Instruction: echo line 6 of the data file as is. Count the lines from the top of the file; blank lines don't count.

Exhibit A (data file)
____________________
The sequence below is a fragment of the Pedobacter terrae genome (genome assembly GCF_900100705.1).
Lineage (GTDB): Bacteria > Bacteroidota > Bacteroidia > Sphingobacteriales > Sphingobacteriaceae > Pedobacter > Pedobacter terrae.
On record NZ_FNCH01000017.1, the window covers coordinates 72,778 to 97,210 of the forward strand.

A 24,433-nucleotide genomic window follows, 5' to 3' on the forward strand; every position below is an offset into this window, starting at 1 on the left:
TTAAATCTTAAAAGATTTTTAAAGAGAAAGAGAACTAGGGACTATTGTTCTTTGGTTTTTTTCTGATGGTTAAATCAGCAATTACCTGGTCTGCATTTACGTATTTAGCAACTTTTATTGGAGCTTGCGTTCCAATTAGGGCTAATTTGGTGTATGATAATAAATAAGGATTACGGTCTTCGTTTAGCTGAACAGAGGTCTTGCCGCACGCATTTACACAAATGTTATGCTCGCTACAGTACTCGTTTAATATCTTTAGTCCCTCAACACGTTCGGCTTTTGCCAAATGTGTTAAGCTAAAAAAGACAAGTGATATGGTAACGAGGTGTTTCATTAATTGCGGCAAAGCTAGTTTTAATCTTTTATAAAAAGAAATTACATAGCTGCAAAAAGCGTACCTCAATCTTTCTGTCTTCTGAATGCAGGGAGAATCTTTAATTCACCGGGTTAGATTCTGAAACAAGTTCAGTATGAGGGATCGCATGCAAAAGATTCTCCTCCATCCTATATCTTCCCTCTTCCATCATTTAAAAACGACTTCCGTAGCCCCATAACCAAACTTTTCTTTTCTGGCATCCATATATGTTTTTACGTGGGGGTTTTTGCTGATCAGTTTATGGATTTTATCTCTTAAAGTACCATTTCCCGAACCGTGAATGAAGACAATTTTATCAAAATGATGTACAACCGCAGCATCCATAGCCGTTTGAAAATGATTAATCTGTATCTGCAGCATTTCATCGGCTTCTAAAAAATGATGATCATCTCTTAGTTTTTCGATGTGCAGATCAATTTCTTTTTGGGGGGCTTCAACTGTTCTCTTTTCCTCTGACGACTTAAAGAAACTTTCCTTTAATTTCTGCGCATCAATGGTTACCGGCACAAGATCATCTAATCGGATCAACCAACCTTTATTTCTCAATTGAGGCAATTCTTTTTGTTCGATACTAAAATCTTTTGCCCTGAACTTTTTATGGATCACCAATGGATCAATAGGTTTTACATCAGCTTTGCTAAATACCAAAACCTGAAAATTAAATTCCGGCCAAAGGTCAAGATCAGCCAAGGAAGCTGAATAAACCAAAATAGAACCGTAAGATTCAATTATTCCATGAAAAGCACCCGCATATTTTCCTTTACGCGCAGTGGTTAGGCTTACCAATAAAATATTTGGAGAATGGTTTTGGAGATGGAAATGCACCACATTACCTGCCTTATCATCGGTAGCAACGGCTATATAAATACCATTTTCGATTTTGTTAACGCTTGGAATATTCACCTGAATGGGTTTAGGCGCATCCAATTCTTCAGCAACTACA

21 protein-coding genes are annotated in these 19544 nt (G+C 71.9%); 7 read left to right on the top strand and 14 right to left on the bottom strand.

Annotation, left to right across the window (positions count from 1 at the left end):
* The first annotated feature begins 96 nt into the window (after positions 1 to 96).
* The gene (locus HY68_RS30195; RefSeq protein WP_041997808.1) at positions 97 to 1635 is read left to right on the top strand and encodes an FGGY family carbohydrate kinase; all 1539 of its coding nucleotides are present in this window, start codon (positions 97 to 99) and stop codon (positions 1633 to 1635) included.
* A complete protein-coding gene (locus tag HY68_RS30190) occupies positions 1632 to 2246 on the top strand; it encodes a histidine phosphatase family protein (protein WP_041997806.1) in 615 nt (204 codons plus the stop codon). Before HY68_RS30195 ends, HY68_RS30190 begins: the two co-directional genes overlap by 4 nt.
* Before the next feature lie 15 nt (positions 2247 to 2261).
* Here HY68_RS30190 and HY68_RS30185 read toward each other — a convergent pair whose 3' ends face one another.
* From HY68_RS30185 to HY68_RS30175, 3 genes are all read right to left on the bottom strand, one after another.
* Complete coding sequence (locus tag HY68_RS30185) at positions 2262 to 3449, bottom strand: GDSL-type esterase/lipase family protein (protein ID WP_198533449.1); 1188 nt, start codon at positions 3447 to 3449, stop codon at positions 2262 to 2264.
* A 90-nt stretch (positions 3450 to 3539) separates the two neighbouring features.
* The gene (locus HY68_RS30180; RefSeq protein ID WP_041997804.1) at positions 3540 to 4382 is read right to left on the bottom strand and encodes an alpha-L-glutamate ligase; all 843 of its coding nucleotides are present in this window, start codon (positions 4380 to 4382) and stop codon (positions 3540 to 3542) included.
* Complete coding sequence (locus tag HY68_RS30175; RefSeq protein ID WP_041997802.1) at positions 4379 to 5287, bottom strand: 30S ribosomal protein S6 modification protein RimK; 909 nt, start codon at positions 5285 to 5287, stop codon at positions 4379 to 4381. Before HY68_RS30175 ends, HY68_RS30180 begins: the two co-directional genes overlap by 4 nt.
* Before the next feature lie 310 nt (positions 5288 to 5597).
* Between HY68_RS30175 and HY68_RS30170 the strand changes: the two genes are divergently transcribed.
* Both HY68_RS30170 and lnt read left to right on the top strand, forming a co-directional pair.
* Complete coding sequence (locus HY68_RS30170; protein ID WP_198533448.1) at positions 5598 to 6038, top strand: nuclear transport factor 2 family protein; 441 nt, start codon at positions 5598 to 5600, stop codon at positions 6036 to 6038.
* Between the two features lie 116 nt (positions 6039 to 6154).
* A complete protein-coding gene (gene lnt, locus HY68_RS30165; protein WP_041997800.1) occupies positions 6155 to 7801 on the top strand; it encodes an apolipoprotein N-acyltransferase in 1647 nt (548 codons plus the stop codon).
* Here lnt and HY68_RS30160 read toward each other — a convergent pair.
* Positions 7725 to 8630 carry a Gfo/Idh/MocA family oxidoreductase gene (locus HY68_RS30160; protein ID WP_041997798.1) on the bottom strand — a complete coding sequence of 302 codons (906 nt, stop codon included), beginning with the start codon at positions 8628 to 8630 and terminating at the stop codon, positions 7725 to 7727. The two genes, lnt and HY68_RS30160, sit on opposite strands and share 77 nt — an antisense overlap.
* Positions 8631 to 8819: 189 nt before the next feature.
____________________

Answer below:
21 protein-coding genes are annotated in these 19544 nt (G+C 71.9%); 7 read left to right on the top strand and 14 right to left on the bottom strand.